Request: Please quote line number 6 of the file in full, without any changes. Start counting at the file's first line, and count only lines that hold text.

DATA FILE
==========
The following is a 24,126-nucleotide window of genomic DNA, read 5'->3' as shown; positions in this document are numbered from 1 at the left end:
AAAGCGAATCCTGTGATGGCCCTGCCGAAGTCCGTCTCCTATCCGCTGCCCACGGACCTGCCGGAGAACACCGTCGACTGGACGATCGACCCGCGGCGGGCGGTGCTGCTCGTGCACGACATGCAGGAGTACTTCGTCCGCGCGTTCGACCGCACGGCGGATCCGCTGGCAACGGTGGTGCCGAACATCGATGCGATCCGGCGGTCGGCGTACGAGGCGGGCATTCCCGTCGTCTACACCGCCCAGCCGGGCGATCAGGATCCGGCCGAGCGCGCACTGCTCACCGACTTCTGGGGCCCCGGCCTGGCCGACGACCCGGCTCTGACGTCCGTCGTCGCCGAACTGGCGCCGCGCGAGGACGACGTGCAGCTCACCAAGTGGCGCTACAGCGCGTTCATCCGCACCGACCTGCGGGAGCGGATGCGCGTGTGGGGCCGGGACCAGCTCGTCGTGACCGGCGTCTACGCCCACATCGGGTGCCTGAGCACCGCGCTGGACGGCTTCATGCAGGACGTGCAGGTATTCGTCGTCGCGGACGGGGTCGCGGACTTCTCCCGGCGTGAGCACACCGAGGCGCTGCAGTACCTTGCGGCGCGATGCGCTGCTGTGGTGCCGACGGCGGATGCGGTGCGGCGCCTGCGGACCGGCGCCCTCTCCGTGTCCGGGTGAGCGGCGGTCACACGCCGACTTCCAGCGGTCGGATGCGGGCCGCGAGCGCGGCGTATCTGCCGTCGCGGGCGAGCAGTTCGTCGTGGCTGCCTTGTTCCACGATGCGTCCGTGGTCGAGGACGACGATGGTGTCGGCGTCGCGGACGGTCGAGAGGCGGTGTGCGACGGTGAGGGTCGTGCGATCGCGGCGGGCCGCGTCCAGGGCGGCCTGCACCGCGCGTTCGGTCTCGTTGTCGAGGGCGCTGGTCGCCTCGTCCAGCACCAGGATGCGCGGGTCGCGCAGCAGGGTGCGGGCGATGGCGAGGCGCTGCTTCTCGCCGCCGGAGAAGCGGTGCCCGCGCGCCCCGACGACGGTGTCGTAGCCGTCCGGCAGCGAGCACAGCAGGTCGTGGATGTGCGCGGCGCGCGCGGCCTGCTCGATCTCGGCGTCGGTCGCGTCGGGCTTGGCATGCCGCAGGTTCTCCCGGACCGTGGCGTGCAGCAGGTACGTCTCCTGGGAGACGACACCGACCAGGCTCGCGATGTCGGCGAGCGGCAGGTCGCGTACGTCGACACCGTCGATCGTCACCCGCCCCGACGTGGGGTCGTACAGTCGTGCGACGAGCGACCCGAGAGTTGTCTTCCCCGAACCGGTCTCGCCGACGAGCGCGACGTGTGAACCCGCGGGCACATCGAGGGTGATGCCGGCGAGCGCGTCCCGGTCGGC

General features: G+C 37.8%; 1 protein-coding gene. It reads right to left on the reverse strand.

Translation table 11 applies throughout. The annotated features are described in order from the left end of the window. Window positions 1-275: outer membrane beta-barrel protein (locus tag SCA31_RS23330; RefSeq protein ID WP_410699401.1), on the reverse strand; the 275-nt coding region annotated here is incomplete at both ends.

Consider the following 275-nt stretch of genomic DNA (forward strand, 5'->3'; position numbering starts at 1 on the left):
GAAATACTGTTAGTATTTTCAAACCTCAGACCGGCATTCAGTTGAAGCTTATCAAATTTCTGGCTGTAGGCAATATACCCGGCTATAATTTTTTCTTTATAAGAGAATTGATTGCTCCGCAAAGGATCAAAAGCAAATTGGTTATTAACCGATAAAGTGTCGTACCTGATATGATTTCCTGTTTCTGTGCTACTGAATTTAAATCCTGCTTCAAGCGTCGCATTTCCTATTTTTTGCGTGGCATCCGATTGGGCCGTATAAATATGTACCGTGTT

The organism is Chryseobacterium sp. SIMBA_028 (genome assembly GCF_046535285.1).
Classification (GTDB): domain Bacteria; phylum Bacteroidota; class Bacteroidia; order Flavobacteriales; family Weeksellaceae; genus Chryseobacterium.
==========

GAAATACTGTTAGTATTTTCAAACCTCAGACCGGCATTCAGTTGAAGCTTATCAAATTTCTGGCTGTAGGCAATATACCCGGCTATAATTTTTTCTTTATAAGAGAATTGATTGCTCCGCAAAGGATCAAAAGCAAATTGGTTATTAACCGATAAAGTGTCGTACCTGATATGATTTCCTGTTTCTGTGCTACTGAATTTAAATCCTGCTTCAAGCGTCGCATTTCCTATTTTTTGCGTGGCATCCGATTGGGCCGTATAAATATGTACCGTGTT